There is a problem with catering to the sophisticates and the billionaires who are like the immortals, periodically coming down from the clouds to walk among us, holding a nosegay – a small bouquet of aromatic flowers to their well-sculpted and turned- up noses, so the need not smell our unwashed bodies. It is basic economics. Even billionaires can only buy so many new refrigerators a year – maybe a couple thousand at most. When the economy is bad, only billionaires can afford new refrigerators. They don’t need that many, so the plant which manufactures refrigerators lays off workers, who can no longer afford to buy a new refrigerator. The company selling refrigerators is now selling even fewer refrigerators, so they must now close the plant. Suddenly, only billionaires can truly afford new refrigerators, and the manufacturer who is trying to survive, is out of business.
The same basic theory should apply to opera. In an era when smaller companies are struggling to survive, and many are, Peter Gelb doesn’t quite get it. Within a 400 mile radius of where I live are several small operatic companies who are churning out decent work. I can drive to Santa Fe in a couple hours. I can drive to Dallas quicker than I can fly to New York. The same thing holds true for Phoenix. If you start doing a little investigating (and again I am being sarcastic) someone like Peter Gelb might just discover that world class opera is being staged in Santa Fe – world class. While Gelb goes begging, had in hand, pawning the silver, Santa Fe easily raises money to make a good thing even better.
While we’re on the subject, these larger operatic companies are now priding themselves on their casts. Santa Fe’s are world class. So are those in Dallas. So is Phoenix. On any given night at the Met, one might get a star. Superstars these days are rare. Once upon a time, the Met was nothing but a rooster of superstars, who appeared – constantly. You would have a Pavarotti, Domingo, Carreras, Krause, Gedda, and a Hofmann – world class tenors, in each and every performance. Today, no one even knows the tenor’s name. There is an unfortunate tendency of some opera houses today, to no longer list the cast. One of these days, we’re going to see the same thing with the Met. The cast will no longer be important.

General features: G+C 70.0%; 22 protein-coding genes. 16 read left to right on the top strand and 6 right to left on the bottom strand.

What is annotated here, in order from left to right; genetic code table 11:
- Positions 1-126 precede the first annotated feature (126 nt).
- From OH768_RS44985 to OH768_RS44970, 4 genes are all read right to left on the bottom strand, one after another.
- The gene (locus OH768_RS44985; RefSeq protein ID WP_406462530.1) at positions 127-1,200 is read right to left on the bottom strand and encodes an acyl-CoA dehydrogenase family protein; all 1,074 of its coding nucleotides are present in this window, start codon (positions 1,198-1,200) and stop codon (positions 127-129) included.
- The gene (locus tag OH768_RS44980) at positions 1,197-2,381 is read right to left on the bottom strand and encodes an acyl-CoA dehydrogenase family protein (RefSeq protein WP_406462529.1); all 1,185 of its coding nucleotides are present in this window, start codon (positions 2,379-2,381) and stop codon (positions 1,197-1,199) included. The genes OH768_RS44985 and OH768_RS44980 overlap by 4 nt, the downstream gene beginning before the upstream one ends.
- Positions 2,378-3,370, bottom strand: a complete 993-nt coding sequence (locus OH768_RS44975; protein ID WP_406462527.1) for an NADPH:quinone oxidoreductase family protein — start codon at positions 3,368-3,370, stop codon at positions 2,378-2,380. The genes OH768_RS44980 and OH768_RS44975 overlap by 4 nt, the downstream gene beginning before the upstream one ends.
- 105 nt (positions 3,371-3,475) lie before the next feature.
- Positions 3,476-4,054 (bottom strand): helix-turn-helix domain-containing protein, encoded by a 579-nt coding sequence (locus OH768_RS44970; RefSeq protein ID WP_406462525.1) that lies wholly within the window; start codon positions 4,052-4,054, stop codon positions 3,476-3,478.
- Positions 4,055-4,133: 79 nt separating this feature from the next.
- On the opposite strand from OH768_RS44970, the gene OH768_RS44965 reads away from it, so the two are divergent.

When the most important opera company in the world no longer fields superstars on a nightly basis, people go elsewhere – even in New York. If there’s a new production, a local opera-goer will hit it once, if it isn’t all that much. But – you put a world-class superstar in that same production, and, like building a better widget, people will be knocking on your door. This day and age, incredible young talent is so plentiful, and so very good, if there isn’t a reason to make a trip to New York, why bother, when you can go to Dallas, or Phoenix, or Santa Fe, spend less, and see opera that is world-class? Even better, go to the smaller companies and get a glimpse of the stars of tomorrow. Gelb has mismanaged the Met so badly, he’s already starting to bring in the younger singers. No, it isn’t because they are good. It’s because they are C-H-E-A-P. I’m not going to spend a small fortune to travel to NYC to see someone who is is not a world-class voice.
But – if a Peter Gelb isn’t willing to bring the big guns in on a nightly bases, he’d better have a production which still appeals to the unwashed masses. Let’s go back to Tosca. We the little people, especially we the romantic, fat, slobs of femininity who do nothing but sit on the sofa and stuff our piggy faces with cheap chocolate and fast food, are addicted to the Regency period. I know, we don’t look good and aren’t conducive to being photographed for the society and culture red carpet, but we are willing to spend what little spare change we have these days, on something we like. We love the clothing. We love the romance, and (sigh) we love the men! Sure, Art Decco ice queens created by David Alden for his incomprehensible new Un Ballo in Maschera, have critic appeal, but the staging makes the entire opera abjectly silly.